Mohammed’s successors, the caliphs, quoted passages like these to inspire Muslim armies as they advanced out of Arabia, imposing Islam by the sword upon a peacefully unsuspecting Middle East and North Africa, as I described in the previous chapter.

      Islamic armies, imbued with what Mohammed claimed was divine authorization, imposed Islam by force over vast areas, all the while extorting wealth from subjugated Jews and Christians to fund their ongoing conquests. As I noted, major defeats at Tours, France, in A.D. 732, and again at Vienna, Austria, in A.D. 1683, halted Islam’s attempt to take all of Europe by force. Gradually Islamic forces were forced to retreat from Europe, except for part of the Balkans. But Islam has again set its sights on a conquest of Europe and of European civilization, wherever the latter has spread to North and South America and other regions. Muslim strategists ask their followers, Why do we find in these modern times that Allah has entrusted most of the world’s oil wealth primarily to Muslim nations?

      Their answer: Allah foresaw Islam’s need for funds to finance a final politico-religious victory over what Islam perceives as its ultimate enemy: Christianized Euro-American civilization. So, Islam follows Nazism, fascism and communism as the world’s latest hostile takeover aspirant.

      Nazis, fascists and communists failed. Does Islam have a better chance at success? I believe it will flounder if we awaken to its threat in time; yet, if there is not adequate planned resistance, Islam does have a better chance of succeeding. Communism’s world takeover attempt was guaranteed to fail because its economic policy was naively contrary to human nature. Advocating the rubric What is mine is thine, and what is thine is mine, communism failed to see that human nature will not keep those two balanced propositions in equilibrium. Like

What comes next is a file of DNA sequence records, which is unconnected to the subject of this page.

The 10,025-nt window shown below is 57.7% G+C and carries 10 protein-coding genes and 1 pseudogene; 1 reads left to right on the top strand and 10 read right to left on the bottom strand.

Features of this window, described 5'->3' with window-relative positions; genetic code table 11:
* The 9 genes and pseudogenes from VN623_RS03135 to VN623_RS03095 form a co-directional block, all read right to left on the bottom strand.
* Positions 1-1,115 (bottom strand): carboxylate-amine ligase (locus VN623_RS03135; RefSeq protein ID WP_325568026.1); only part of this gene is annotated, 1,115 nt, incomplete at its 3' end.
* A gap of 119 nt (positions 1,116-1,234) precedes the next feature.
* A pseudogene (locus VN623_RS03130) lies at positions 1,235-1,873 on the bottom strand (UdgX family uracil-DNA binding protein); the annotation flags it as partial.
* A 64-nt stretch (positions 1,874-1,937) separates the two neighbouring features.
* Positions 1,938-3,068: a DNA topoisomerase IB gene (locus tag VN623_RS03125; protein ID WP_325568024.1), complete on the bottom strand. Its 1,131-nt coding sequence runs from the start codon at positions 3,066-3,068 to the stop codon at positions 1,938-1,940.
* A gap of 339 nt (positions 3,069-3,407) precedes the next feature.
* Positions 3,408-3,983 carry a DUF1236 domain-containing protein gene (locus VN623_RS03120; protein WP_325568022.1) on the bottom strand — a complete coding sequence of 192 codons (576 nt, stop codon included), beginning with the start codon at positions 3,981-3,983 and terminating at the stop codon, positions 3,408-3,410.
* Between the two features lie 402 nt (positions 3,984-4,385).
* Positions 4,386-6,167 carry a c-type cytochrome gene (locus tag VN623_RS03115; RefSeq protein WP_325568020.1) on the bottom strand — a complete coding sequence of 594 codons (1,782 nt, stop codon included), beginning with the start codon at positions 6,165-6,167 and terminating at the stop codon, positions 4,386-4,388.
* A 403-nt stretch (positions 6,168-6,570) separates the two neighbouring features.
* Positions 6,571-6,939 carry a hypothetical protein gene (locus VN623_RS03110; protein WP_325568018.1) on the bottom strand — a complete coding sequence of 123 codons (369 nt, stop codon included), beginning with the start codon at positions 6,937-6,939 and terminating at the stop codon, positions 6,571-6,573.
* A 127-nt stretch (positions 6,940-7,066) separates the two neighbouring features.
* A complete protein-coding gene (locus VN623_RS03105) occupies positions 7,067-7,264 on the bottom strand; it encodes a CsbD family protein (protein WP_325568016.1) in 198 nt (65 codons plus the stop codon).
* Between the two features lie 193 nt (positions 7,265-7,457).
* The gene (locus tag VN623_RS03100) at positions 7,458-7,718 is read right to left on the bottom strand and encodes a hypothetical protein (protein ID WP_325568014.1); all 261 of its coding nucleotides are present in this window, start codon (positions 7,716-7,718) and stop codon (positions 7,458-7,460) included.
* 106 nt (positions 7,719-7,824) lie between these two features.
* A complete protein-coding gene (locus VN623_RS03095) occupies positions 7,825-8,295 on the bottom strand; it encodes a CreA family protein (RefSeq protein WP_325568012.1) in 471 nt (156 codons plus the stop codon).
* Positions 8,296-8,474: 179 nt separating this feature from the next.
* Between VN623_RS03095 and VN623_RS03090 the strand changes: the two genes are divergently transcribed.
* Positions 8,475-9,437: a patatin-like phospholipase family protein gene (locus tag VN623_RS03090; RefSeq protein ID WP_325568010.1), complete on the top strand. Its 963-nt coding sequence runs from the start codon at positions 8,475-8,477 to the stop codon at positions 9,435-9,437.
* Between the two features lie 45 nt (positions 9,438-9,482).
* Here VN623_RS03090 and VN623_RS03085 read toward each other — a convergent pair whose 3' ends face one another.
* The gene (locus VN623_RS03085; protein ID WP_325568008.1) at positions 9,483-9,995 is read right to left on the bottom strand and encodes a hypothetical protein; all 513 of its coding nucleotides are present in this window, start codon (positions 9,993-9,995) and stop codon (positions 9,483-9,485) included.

a female black widow spider consuming her mate, the latter part of the formula makes a meal of the former, leading to the collapse of any system based upon that formula.

      In contrast, political systems do well if they can persuade people to adhere to What’s mine is mine and What’s thine is thine maxims.

      Only if a strong religious incentive is added does such an idealistic formula have any long-term chance. Even then success will be spotty. But communism (and Nazism, for that matter) excluded religion. And that mistake was the final nail eventually clamping a lid on communism’s coffin. Communism, on a historical scale, perished while still in its childhood.

      Islam is not repeating communism’s mistake. Mating political cunning and incredible wealth with religious zeal, Islam does have a chance to succeed and will succeed unless major parts of the Western world unite to take appropriate countermeasures. But many Western leaders, unable to believe that a mere religion could possible be a serious political threat, keep proclaiming themselves as Islam-friendly, reasoning that all religions are good-aren’t they?

      A Muslim strategist in Beverly Hills, California, declared several years ago, as quoted by a friend of mine: “Now that the struggle between Western democracies and international communism is winding down, it is time for the real and final struggle to begin, and we are going to win!”

      Don Richardson

      July 22, 2012 at 5:07 pm |
  10. 66Biker